After the sperm retrieval is performed, an andrologist will warm the sperm up in an incubator and will view a droplet of the specimen to check for viable sperm. If viable sperm are visualized right away (alive and moving forward), the tissue will be cryopreserved immediately for long-term storage. At family request, non-moving sperm can also be cryopreserved.
Once the sperm has been cryopreserved, it will be moved to a long-term storage tank. Long-term generally means more than one month’s time. The cryopreserved sperm will be immersed in liquid nitrogen (around -200 degrees C) in a storage tank. The tank’s liquid nitrogen level is constantly monitored. The tank resides in a storage vault locked behind both a key and biometric lock. This specimen can be kept in this manner for 40 years or more.
Typically, out of respect, the spouse or partner must be allowed to grieve in accordance with the directives of a responsible practitioner before the tissues can be removed from the CryoBank. This may seem excessive, but it is with the significant other’s best interest in mind. The idea is to assist the significant other by not allowing major life-altering decisions while under the influence of grief. The grief period is typically one full year’s time from the extraction and/or after being cleared by a mental health practitioner. It may be modified for women 38 years of age or older with appropriate counseling.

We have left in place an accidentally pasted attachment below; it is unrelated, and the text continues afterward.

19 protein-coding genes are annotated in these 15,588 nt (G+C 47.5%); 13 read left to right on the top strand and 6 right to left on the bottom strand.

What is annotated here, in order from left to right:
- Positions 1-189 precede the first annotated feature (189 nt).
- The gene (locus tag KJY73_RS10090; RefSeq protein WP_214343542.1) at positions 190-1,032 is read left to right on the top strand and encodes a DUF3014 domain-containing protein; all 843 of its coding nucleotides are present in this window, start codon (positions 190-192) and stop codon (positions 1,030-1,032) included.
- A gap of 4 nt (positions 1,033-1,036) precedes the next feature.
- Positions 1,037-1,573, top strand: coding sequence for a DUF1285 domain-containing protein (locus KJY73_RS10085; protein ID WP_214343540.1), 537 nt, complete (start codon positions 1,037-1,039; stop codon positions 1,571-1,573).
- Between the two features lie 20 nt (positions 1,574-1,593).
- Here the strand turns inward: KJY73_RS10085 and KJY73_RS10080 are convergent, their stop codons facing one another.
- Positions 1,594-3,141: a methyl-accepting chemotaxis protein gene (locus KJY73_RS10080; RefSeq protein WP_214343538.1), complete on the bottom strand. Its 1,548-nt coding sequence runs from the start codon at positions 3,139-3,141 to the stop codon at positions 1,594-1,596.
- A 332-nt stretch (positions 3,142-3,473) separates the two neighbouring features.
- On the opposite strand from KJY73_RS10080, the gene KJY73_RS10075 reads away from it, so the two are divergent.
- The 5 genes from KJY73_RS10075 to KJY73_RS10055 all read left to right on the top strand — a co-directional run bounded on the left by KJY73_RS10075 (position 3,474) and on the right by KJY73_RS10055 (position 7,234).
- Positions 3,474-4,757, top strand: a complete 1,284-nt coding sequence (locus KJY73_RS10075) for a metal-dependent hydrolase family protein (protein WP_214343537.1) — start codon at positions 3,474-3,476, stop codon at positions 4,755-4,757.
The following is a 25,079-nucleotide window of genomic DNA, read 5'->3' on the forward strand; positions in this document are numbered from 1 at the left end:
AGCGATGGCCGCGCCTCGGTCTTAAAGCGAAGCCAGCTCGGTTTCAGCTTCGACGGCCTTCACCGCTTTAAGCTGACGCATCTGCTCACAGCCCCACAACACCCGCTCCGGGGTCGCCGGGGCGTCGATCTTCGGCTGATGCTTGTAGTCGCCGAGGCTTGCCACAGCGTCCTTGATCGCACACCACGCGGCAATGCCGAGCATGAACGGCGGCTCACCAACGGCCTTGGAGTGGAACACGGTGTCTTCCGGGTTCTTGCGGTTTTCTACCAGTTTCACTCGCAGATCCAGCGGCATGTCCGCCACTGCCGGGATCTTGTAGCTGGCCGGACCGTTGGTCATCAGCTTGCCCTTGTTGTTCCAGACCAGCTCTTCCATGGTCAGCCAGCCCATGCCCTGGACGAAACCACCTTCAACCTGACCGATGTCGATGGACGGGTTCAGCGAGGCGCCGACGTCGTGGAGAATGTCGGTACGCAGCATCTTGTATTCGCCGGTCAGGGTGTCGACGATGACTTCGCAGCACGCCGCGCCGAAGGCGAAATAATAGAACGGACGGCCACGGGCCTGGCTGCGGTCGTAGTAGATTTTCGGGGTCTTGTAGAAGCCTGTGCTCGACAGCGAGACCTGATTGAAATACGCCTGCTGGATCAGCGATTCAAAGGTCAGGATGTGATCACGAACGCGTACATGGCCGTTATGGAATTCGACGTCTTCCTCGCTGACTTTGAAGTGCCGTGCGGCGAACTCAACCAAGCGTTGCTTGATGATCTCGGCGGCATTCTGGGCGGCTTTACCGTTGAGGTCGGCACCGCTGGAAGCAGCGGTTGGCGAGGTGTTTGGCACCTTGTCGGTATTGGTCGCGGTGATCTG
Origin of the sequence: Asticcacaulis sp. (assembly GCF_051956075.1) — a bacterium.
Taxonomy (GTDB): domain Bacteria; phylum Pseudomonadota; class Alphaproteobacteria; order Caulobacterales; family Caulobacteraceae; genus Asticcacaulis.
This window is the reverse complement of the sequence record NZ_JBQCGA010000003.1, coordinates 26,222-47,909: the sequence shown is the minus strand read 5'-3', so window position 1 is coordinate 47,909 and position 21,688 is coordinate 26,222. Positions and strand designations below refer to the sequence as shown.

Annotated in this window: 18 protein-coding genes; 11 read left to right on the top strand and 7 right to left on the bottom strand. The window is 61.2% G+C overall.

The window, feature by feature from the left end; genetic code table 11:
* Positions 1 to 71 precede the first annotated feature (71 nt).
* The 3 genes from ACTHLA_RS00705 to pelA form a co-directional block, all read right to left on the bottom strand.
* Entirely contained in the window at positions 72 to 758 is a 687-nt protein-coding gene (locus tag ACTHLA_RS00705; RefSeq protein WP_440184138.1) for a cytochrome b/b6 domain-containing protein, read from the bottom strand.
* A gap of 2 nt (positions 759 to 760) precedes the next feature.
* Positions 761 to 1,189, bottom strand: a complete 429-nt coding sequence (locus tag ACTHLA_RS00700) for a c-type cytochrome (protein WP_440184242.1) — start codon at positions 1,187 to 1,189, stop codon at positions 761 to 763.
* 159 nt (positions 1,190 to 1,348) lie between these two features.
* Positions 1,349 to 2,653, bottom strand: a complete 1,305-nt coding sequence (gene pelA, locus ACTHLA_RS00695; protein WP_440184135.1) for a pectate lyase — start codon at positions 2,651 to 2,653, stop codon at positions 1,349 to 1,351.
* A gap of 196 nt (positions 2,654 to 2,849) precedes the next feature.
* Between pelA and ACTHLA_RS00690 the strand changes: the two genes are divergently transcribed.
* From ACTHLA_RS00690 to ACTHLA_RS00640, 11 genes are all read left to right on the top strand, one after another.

PMSR Network highly encourages all family members to seek counsel from a mental health practitioner in any stage or any time post-mortem. See a list of our recommended therapists and psychologists here.
Using the Sperm
Once the significant other has observed the grieving period and/or been cleared by a mental health practitioner, the significant other may transfer the cryopreserved specimen out of the CryoBank.
The specimen may then be transferred to another long-term cryobank for long-term storage (though Family Fertility CryoBank is priced very competitively and is world-class) or moved to an IVF center for use.
Extracted sperm is a mix of tissue and sperm, therefore it may only be used through in-vitro fertilization (IVF) in conjunction with intra-cytoplasmic sperm injection (ICSI). The low concentration of sperm and high concentration of tissue and other cells makes sperm extracted from the testicles (which is how the sperm is extracted in a PMSR procedure) are incompatible with artificial insemination procedures like intra-uterine insemination (IUI) or intra-cervical or intra-vaginal insemination (ICI).